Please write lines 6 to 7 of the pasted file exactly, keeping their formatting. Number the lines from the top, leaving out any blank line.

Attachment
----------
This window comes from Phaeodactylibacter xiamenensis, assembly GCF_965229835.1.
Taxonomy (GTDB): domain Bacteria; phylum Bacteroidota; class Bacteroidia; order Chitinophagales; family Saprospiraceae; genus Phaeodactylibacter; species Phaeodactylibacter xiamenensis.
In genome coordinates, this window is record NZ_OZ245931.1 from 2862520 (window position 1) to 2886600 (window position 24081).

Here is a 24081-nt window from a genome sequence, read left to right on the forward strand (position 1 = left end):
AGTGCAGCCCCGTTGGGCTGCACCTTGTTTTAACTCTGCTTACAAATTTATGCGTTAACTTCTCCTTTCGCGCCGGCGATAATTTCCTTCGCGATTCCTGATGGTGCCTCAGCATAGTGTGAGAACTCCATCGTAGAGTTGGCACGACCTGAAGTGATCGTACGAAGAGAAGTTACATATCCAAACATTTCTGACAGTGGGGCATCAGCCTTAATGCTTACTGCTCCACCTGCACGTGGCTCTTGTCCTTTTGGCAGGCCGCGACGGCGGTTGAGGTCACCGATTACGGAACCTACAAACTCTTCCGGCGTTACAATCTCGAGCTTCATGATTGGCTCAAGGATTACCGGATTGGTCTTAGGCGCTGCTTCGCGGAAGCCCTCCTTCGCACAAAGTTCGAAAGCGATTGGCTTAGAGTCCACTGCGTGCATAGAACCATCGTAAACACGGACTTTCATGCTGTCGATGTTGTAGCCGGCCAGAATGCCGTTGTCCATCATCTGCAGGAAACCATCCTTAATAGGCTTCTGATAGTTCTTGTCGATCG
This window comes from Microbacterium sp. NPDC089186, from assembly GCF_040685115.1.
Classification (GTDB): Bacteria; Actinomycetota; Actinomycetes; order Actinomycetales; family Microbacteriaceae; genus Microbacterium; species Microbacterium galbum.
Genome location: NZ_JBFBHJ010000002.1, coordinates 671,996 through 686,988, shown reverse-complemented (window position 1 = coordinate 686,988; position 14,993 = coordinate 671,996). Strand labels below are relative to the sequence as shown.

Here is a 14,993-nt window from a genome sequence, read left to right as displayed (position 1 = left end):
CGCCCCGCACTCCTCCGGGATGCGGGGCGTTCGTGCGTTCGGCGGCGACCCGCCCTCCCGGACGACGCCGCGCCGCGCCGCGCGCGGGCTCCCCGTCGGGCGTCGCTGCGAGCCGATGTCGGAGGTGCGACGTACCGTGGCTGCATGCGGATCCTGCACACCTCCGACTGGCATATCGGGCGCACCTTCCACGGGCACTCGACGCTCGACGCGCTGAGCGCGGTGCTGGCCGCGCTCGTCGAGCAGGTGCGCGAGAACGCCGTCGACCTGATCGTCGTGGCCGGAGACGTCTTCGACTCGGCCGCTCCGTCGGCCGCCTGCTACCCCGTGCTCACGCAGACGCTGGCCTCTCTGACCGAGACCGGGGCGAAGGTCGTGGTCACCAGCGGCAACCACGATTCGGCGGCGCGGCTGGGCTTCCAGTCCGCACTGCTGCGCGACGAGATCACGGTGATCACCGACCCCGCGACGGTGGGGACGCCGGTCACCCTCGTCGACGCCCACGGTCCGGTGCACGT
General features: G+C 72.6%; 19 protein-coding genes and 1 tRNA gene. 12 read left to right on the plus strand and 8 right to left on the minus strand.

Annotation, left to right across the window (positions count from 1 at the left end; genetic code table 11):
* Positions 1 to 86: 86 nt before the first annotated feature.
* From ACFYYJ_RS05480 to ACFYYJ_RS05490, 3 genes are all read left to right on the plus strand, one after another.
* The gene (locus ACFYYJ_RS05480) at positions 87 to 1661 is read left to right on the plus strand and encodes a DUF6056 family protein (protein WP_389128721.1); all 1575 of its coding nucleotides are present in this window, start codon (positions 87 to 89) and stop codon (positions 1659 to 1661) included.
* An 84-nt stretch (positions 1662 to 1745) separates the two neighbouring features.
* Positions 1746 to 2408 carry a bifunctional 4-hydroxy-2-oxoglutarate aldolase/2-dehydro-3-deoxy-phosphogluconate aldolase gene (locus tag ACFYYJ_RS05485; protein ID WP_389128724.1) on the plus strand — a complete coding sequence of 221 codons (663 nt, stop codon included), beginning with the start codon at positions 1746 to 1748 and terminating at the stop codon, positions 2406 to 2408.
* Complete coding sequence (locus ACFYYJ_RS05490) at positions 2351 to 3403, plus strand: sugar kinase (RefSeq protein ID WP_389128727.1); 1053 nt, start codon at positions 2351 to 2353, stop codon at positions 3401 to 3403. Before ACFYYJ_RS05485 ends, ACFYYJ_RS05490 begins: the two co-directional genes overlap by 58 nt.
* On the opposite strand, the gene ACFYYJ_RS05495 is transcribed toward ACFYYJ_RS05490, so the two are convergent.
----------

This window comes from Microbacterium sp. NPDC089186, from assembly GCF_040685115.1.
Classification (GTDB): Bacteria; Actinomycetota; Actinomycetes; order Actinomycetales; family Microbacteriaceae; genus Microbacterium; species Microbacterium galbum.